For Yordenis Ugas, a fight against Trout could provide him with another opportunity at a world championship should he be able to score a win against a notable opponent of Trout’s caliber. Now having gotten his feet wet in the 147lb. Welterweight division, a fighter against a top contender like Ugas obviously would provide Trout with an opportunity to launch himself into the discussion of potential world title challengers in the division if he were to defeat Ugas.
Although the current business landscape of the sport has an emphasis on exclusivity both in regard to fighters being under exclusive contracts with promoters and those promoters having exclusive contracts with television networks across both traditional and digital streaming platforms has led to some justifiable criticism regarding some fights not being made that are in public demand, this is one instance where the roadblocks that are present in the sport that prevent fights from taking place are not there. Here you have two fighters in the same weight class and fighting under the same promotional banner.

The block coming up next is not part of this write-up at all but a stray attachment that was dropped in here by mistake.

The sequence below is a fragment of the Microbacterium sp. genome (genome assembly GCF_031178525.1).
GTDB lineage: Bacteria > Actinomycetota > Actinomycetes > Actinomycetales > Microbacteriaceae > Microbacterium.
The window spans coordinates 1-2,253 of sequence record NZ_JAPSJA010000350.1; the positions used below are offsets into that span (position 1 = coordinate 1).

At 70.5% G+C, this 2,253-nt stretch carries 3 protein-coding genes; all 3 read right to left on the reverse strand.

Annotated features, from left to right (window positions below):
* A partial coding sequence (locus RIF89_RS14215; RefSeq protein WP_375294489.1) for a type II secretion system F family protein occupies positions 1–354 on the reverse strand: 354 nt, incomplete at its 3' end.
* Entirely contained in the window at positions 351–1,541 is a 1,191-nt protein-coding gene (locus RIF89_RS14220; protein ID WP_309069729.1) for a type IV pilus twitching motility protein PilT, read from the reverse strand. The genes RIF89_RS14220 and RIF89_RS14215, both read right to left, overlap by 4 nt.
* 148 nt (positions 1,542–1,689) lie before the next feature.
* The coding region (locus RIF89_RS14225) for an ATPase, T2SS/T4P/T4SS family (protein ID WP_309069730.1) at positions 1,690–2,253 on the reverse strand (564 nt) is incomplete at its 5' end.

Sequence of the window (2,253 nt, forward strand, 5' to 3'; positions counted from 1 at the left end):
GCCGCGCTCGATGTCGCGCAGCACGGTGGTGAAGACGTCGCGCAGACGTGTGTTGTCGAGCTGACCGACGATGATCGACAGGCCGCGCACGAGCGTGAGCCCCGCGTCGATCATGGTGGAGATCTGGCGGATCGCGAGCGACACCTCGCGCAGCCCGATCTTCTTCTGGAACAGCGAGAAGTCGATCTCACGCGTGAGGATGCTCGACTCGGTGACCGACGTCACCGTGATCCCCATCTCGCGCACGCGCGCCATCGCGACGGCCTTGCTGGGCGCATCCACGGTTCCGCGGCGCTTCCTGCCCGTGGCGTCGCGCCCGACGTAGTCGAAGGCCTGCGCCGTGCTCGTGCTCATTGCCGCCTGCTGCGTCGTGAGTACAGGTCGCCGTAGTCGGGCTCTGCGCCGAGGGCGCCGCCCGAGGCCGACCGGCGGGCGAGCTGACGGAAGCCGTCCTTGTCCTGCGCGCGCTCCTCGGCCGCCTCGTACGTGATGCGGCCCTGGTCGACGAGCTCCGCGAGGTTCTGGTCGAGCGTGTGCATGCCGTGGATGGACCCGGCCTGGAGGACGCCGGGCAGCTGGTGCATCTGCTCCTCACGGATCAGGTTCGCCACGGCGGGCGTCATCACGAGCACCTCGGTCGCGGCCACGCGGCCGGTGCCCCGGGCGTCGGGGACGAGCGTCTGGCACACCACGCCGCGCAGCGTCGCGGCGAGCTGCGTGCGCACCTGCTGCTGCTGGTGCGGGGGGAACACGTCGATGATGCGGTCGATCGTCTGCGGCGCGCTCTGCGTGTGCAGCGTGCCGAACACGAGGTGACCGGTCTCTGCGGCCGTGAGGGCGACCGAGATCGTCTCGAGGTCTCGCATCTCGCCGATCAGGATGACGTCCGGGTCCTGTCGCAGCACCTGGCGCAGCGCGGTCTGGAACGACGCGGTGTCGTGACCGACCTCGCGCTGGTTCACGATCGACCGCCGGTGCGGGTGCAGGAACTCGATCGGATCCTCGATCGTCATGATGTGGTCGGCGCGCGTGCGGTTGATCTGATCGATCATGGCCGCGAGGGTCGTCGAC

As the landscape for the moment continues to emphasize exclusivity where some promoters and networks remain reluctant to work together to put on marquee fights on a consistent basis, it falls on the promoters to focus their efforts on making the best fights that could be made under the current business landscape of the sport of Boxing. Why not this one?
“And That’s The Boxing Truth.”